Important news on the shingles vaccine

How you can help your patients through the Shingrix shortage.

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What vaccines are available?

Two vaccines are licensed and recommended to prevent shingles in the United States. Zoster vaccine live (ZVL, Zostavax) has been in use since 2006. Recombinant zoster vaccine (RZV, Shingrix), has been in use since 2017 and is recommended by the Advisory Committee on Immunization Practices (ACIP) as the preferred shingles vaccine.

How should I advise my patients about the Shingrix shortage?

The Centers for Disease Control and Prevention (CDC) recommend these proven strategies to help patients receive all their needed vaccinations on time, including Shingrix:

  • Implement a vaccine reminder and recall system using phone, e-mail, or text messages to contact patients when you have Shingrix supply (or your vendor). Give first consideration to patients due for their second dose of Shingrix.

  • If you are out of Shingrix (or your vendor) and a patient needs a second dose, refer the patient to another provider in your network (e.g., a pharmacy) that has Shingrix so the patient can complete the series. Certain websites such as the Shingrix vaccine locator and HealthMap vaccine finder can help you search for stock of the vaccine online.

  • Be sure to enter your patients’ current vaccination information into your state’s immunization information system (IIS). This will ensure that every provider can access your patients’ immunization record, and it may help facilitate patient reminders to complete the Shingrix series.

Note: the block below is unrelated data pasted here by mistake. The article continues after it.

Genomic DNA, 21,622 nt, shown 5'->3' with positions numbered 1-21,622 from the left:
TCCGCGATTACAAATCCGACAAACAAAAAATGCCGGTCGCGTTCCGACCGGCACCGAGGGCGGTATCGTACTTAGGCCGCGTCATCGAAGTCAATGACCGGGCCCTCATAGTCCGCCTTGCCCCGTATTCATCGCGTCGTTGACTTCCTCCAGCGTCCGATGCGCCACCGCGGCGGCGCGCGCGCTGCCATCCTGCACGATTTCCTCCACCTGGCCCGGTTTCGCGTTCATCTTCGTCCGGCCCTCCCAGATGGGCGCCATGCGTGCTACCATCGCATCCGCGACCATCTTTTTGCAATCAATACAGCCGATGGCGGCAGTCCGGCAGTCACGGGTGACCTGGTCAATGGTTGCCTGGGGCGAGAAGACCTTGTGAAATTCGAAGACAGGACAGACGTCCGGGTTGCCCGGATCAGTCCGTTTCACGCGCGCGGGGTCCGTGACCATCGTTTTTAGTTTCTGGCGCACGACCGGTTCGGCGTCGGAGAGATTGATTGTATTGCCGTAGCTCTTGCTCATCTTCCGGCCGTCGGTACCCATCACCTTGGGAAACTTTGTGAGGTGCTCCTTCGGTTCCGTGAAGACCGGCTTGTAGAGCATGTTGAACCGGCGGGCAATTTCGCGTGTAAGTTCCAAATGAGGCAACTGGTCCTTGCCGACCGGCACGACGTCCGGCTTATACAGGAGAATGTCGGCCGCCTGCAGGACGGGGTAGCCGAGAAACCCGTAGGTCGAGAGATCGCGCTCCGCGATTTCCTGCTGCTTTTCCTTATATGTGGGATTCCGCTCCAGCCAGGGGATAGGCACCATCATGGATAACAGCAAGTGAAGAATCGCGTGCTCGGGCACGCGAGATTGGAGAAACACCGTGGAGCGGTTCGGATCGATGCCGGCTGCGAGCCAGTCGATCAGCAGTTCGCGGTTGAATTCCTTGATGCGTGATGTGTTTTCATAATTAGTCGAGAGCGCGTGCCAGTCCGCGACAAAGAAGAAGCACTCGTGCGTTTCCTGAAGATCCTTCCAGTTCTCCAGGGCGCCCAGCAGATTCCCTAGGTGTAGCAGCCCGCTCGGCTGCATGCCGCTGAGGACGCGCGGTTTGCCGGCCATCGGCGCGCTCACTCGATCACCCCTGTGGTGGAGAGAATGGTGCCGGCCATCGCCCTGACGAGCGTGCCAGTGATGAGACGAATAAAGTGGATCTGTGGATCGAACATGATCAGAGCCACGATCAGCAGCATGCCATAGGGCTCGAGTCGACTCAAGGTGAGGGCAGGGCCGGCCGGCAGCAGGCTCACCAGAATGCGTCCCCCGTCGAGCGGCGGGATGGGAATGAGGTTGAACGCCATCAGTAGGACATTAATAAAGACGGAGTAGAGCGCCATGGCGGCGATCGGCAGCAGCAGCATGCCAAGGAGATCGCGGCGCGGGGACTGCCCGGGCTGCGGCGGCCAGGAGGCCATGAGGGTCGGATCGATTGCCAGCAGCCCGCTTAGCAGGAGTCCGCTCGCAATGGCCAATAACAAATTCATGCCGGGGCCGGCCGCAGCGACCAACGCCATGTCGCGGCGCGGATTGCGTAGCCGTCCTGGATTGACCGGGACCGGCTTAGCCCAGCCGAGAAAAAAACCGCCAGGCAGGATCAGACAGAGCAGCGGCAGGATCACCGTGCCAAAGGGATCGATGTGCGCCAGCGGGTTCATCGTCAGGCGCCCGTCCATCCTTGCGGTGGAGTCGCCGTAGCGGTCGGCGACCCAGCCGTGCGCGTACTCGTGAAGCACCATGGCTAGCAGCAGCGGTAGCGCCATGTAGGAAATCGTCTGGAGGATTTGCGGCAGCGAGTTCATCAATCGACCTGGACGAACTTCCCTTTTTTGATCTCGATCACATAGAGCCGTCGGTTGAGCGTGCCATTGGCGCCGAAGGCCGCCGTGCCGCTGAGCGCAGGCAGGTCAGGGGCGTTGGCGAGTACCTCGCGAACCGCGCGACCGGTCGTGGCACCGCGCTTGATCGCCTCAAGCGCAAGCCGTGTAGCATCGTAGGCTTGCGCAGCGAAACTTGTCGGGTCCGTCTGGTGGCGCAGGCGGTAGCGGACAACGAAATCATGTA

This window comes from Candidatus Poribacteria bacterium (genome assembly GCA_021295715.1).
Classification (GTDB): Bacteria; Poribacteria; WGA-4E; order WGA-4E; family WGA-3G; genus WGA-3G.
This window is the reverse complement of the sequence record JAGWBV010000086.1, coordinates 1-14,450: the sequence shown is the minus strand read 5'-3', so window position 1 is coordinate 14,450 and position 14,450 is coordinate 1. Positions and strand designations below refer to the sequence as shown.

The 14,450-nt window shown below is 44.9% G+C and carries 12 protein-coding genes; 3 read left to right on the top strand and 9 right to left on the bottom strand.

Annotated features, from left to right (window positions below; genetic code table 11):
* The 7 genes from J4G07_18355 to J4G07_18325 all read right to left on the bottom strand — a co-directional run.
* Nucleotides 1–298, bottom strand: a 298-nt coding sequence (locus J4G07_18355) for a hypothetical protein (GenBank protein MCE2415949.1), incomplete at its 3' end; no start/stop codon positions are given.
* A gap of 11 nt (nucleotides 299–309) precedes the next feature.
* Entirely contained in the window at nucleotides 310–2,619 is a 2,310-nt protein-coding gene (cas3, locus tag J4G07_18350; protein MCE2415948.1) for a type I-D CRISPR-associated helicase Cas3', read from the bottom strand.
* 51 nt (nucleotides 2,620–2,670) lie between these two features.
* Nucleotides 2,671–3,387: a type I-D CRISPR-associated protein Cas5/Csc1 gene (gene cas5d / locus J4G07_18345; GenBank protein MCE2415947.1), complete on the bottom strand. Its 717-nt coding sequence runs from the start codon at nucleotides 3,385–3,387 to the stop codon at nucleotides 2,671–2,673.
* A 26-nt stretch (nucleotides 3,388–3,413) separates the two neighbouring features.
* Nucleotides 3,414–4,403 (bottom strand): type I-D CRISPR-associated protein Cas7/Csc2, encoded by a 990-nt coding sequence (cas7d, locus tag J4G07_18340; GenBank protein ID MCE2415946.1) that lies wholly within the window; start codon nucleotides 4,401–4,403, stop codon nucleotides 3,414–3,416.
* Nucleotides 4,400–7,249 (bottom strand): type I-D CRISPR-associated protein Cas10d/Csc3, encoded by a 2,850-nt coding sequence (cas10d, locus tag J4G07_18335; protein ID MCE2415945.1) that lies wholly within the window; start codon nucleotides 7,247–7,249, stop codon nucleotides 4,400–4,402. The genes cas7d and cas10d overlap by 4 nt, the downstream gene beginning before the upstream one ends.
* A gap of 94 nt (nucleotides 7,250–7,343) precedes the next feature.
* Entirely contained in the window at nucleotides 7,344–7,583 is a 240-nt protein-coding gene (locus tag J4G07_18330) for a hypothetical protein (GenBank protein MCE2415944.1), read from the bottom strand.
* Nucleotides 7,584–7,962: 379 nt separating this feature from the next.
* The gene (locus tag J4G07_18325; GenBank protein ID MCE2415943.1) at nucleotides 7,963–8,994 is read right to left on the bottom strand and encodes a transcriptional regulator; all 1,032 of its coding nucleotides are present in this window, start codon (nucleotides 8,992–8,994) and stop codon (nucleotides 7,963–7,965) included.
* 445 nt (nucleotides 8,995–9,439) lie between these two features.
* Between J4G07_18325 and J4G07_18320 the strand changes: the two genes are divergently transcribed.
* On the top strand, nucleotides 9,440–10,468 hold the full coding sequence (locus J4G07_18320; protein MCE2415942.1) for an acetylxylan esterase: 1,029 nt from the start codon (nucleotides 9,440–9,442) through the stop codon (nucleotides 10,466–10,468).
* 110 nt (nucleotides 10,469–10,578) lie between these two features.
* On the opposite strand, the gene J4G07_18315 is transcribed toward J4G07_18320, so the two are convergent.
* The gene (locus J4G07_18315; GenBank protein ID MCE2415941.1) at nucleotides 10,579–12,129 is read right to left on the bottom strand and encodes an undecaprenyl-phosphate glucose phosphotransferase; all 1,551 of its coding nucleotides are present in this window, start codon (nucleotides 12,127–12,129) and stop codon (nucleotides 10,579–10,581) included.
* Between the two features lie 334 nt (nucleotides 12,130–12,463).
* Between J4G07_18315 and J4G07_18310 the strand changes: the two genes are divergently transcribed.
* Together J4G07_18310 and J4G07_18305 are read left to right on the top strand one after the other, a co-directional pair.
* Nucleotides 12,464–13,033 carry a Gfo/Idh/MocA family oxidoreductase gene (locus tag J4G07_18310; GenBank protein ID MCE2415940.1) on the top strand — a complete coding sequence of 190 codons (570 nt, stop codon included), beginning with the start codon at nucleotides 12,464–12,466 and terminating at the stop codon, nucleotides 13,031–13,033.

• As supply becomes less constrained, be sure to notify eligible patients so they can come in to get their first dose of Shingrix.

You can also refer patients who are Sharp Health Plan members to our website. We have developed an FAQ to help answer their questions about the vaccine and the shortage.

Who should get Shingrix?

The CDC recommends giving Shingrix to immunocompetent adults 50 years and older, including those who:

  • Had shingles in the past,
  • Received Zostavax (Zoster Vaccine Live) at least 8 weeks prior, 
  • Have health conditions, such as chronic renal failure, diabetes mellitus, rheumatoid arthritis, or chronic pulmonary disease,
  • Are receiving other vaccines, such as influenza and pneumococcal vaccines, at the same time,
  • Are taking low-dose immunosuppressive therapy.



Who should not get Shingrix?

The CDC recommends not giving Shingrix to a patient who has ever had a severe allergic reaction, such as anaphylaxis, to a component of this vaccine, or after a dose of Shingrix. Consider delaying vaccination if your patient is pregnant, lactating, or experiencing an acute episode of shingles.


What should I do for patients who have already received their first dose of Shingrix?

The second dose of Shingrix should be given 2-6 months after the first, however, the CDC noted that even if more than six months have elapsed since the first dose, the series does not need to be restarted. Patients may remain at risk for herpes zoster during a longer than recommended interval between doses one and two. The second dose of Shingrix should not be substituted with the Zostavax vaccine. To learn more, please read the CDC’s Recommendations of the Advisory Committee on Immunization Practices for Use of Herpes Zoster Vaccines.

Who should I contact with questions?

If you have questions, please contact Provider Relations at or call
1-858-499-8330. We are available to assist you Monday through Friday, 8 am to 5 pm.